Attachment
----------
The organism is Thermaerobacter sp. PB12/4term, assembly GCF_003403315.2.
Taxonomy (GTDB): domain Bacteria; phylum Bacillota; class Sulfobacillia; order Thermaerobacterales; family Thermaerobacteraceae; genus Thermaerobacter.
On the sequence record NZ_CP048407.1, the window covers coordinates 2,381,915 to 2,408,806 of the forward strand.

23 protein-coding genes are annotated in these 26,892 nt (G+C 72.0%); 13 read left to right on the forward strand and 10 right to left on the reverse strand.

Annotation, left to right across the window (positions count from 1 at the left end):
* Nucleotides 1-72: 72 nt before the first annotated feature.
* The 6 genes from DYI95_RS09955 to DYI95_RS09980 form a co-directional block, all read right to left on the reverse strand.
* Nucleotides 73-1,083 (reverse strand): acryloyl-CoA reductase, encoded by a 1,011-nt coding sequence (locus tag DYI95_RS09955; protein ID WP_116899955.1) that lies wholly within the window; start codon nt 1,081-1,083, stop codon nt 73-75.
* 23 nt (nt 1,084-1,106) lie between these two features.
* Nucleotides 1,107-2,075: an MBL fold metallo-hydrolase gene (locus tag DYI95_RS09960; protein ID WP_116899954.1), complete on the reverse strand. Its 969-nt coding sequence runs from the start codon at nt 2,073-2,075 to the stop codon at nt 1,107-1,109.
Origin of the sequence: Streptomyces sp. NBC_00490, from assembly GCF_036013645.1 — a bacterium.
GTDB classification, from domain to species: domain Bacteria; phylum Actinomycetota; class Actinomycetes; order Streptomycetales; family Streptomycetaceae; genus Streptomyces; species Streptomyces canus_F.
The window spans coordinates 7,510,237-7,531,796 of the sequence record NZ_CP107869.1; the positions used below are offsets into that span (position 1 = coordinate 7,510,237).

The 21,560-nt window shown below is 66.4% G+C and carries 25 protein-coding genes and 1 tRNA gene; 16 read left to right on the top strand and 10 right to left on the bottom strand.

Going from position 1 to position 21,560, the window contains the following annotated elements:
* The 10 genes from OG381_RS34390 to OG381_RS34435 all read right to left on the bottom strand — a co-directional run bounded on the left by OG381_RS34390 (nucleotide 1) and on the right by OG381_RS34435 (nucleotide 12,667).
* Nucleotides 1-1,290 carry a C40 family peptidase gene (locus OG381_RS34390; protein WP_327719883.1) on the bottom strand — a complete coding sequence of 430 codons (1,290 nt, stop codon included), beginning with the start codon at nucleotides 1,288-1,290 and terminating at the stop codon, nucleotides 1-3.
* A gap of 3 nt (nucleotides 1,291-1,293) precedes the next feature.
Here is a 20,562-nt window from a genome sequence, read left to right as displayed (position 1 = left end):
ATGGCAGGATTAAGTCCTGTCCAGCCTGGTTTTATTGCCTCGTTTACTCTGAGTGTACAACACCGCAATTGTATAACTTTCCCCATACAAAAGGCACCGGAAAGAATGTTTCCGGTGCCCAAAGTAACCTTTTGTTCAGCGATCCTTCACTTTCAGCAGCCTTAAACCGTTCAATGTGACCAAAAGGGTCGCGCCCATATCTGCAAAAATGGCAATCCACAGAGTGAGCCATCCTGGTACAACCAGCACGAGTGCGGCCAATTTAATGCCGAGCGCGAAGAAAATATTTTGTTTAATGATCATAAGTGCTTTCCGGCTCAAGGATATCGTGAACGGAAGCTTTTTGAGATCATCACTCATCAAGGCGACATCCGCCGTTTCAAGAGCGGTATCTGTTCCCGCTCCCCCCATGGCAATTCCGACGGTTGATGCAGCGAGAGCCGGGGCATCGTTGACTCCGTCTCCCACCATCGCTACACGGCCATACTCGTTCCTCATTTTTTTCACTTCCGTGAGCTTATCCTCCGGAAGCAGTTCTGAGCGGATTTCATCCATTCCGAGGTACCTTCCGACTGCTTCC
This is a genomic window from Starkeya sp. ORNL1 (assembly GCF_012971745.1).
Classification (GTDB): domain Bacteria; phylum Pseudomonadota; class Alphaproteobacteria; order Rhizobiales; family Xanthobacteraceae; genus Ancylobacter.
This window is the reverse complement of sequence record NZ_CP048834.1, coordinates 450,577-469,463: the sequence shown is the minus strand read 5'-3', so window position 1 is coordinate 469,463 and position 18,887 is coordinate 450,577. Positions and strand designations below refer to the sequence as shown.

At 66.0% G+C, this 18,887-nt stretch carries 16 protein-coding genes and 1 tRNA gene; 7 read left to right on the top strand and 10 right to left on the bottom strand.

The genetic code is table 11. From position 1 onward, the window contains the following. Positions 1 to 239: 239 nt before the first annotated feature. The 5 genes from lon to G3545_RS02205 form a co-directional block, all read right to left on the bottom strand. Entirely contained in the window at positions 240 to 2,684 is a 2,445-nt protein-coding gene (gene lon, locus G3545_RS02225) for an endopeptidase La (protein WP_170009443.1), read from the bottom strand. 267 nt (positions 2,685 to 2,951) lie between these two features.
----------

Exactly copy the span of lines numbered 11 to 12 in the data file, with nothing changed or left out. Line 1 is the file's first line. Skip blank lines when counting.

Origin of the sequence: Streptomyces sp. NBC_00490, from assembly GCF_036013645.1 — a bacterium.
GTDB classification, from domain to species: domain Bacteria; phylum Actinomycetota; class Actinomycetes; order Streptomycetales; family Streptomycetaceae; genus Streptomyces; species Streptomyces canus_F.